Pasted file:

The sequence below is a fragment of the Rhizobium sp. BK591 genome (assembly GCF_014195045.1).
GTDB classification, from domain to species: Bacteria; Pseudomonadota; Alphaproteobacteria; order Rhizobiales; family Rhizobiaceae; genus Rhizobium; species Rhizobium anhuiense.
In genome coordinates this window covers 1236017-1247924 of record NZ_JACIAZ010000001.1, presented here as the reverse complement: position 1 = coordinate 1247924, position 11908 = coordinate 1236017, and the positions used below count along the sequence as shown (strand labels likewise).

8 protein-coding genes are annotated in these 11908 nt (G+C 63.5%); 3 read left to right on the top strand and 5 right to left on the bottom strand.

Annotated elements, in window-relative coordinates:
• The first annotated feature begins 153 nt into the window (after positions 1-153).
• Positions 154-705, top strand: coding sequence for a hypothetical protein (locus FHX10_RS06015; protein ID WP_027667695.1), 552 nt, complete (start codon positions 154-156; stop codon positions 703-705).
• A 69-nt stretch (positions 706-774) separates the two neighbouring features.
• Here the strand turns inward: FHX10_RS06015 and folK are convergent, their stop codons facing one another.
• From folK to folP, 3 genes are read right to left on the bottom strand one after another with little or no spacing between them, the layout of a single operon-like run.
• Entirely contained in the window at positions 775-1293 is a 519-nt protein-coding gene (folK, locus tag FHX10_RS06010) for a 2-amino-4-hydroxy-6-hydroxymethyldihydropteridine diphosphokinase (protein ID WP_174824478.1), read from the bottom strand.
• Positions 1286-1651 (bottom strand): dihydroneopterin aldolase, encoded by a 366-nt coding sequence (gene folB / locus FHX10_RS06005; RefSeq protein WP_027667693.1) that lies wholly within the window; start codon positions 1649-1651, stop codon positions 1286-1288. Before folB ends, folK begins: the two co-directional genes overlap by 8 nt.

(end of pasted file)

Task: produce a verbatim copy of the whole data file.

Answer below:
The sequence below is a fragment of the Rhizobium sp. BK591 genome (assembly GCF_014195045.1).
GTDB classification, from domain to species: Bacteria; Pseudomonadota; Alphaproteobacteria; order Rhizobiales; family Rhizobiaceae; genus Rhizobium; species Rhizobium anhuiense.
In genome coordinates this window covers 1236017-1247924 of record NZ_JACIAZ010000001.1, presented here as the reverse complement: position 1 = coordinate 1247924, position 11908 = coordinate 1236017, and the positions used below count along the sequence as shown (strand labels likewise).

8 protein-coding genes are annotated in these 11908 nt (G+C 63.5%); 3 read left to right on the top strand and 5 right to left on the bottom strand.

Annotated elements, in window-relative coordinates:
• The first annotated feature begins 153 nt into the window (after positions 1-153).
• Positions 154-705, top strand: coding sequence for a hypothetical protein (locus FHX10_RS06015; protein ID WP_027667695.1), 552 nt, complete (start codon positions 154-156; stop codon positions 703-705).
• A 69-nt stretch (positions 706-774) separates the two neighbouring features.
• Here the strand turns inward: FHX10_RS06015 and folK are convergent, their stop codons facing one another.
• From folK to folP, 3 genes are read right to left on the bottom strand one after another with little or no spacing between them, the layout of a single operon-like run.
• Entirely contained in the window at positions 775-1293 is a 519-nt protein-coding gene (folK, locus tag FHX10_RS06010) for a 2-amino-4-hydroxy-6-hydroxymethyldihydropteridine diphosphokinase (protein ID WP_174824478.1), read from the bottom strand.
• Positions 1286-1651 (bottom strand): dihydroneopterin aldolase, encoded by a 366-nt coding sequence (gene folB / locus FHX10_RS06005; RefSeq protein WP_027667693.1) that lies wholly within the window; start codon positions 1649-1651, stop codon positions 1286-1288. Before folB ends, folK begins: the two co-directional genes overlap by 8 nt.